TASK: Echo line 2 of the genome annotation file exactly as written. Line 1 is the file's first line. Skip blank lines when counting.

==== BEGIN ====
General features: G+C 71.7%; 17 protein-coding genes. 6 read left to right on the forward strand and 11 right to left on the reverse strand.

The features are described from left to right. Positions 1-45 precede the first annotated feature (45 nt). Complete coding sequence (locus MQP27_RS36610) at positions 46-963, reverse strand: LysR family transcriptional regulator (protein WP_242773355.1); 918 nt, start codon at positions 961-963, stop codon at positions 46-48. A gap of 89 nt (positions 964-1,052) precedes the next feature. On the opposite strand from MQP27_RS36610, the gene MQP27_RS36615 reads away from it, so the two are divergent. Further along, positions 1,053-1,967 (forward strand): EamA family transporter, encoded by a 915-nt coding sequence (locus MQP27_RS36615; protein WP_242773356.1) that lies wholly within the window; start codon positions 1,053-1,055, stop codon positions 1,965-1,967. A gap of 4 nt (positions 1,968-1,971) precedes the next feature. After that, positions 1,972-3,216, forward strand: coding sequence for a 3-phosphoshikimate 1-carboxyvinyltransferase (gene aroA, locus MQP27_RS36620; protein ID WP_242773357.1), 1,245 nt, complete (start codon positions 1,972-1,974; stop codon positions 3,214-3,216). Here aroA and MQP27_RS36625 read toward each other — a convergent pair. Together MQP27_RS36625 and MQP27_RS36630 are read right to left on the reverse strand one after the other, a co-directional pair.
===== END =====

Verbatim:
The features are described from left to right. Positions 1-45 precede the first annotated feature (45 nt). Complete coding sequence (locus MQP27_RS36610) at positions 46-963, reverse strand: LysR family transcriptional regulator (protein WP_242773355.1); 918 nt, start codon at positions 961-963, stop codon at positions 46-48. A gap of 89 nt (positions 964-1,052) precedes the next feature. On the opposite strand from MQP27_RS36610, the gene MQP27_RS36615 reads away from it, so the two are divergent. Further along, positions 1,053-1,967 (forward strand): EamA family transporter, encoded by a 915-nt coding sequence (locus MQP27_RS36615; protein WP_242773356.1) that lies wholly within the window; start codon positions 1,053-1,055, stop codon positions 1,965-1,967. A gap of 4 nt (positions 1,968-1,971) precedes the next feature. After that, positions 1,972-3,216, forward strand: coding sequence for a 3-phosphoshikimate 1-carboxyvinyltransferase (gene aroA, locus MQP27_RS36620; protein ID WP_242773357.1), 1,245 nt, complete (start codon positions 1,972-1,974; stop codon positions 3,214-3,216). Here aroA and MQP27_RS36625 read toward each other — a convergent pair. Together MQP27_RS36625 and MQP27_RS36630 are read right to left on the reverse strand one after the other, a co-directional pair.